Stickers help prevent UV damage

Small round purple stickers could play a vital role in the fight again skin ageing, according to new research by the Queensland University of Technology.

The university trialed the effectiveness of  UV detection stickers, which change colour to warn people when the effect of their sunscreen is wearing off and needs to be reapplied, on 428 visitors at the 2017 Ashes Test at the Gabba.

During the two-day event, 369 people received the UV stickers to wear for one day plus sunscreen while the other 59 were just given sunscreen.

According to the study’s head researcher, Dr Elke Hacker, 80 percent of the participants who received the stickers were prompted to reapply protective sunscreen.

“Adherence was high among those given the UV detection stickers, with 95 percent of people using them,” he said.

“And 80 percent of this group reported that they had reapplied sunscreen during the day, compared to 68 per cent in the control group who didn’t have the stickers.”

He said the study proved that the stickers were “effective reminders to reapply sunscreen throughout the day when people are outside for long periods of time.”

“The high rate of use of the stickers indicates this type of technology resonated with people.”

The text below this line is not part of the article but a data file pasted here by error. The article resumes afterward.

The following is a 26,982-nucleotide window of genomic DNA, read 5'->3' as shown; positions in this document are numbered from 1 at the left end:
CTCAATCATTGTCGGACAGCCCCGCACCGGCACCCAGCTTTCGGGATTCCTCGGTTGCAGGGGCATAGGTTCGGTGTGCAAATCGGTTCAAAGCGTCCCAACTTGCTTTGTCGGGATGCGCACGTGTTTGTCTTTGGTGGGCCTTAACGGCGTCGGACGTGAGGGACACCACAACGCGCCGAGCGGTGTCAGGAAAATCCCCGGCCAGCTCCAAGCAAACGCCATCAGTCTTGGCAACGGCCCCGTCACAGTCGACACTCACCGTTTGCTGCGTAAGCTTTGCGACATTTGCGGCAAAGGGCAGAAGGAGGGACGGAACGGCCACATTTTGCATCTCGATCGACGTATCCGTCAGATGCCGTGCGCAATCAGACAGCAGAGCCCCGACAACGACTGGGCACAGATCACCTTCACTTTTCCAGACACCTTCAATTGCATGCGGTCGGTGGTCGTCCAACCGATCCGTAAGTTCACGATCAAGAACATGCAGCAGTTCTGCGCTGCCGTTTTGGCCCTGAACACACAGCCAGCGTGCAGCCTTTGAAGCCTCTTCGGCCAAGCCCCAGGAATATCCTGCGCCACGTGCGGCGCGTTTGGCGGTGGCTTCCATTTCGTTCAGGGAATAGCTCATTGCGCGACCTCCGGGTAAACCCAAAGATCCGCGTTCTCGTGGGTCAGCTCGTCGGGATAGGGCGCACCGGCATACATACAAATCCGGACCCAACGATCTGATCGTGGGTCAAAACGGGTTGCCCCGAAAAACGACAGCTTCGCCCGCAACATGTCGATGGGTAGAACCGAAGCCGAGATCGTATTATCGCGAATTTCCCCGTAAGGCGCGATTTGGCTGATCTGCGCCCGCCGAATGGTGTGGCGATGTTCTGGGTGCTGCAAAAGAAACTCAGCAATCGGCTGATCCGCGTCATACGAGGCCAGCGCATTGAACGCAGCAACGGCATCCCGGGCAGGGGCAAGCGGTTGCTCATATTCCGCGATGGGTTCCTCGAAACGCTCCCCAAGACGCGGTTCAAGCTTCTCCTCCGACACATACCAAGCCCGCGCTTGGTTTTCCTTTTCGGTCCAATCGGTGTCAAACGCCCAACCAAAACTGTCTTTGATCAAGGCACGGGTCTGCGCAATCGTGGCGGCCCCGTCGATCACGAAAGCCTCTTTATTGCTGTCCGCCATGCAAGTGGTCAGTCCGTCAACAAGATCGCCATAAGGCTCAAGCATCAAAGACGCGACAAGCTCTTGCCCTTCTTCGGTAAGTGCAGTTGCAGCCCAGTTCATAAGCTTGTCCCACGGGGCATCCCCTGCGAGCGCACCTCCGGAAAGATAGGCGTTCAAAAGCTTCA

Dr Hacker did however note that while the stickers, which “are small, simple to use and provide personalised information”, were effective as a reminder, 41 of the study participants still report a mild sunburn on their face and neck despite claiming they had applied and reapplied their sunscreen.

“This suggests that perhaps people may not have applied enough sunscreen or did not apply it in a way that gave them full protection from sunburn,” he said.

“Previous studies have shown that people sometimes apply only half the recommended thickness to cover the skin.

“This is something to look at in future studies. Perhaps more public information campaigns on sunscreen amount and application technique are needed.”

The SpotMyUV stickers used during the study change colours from clear to purple when exposed to sunlight (UVA, UVB and visible light). When an adequate amount of sunscreen is applied and the UVA and UVB are blocked, the spot changes colour from purple to clear and remains that way until the UVA and UVB are no longer blocked and it’s time to reapply sunscreen.

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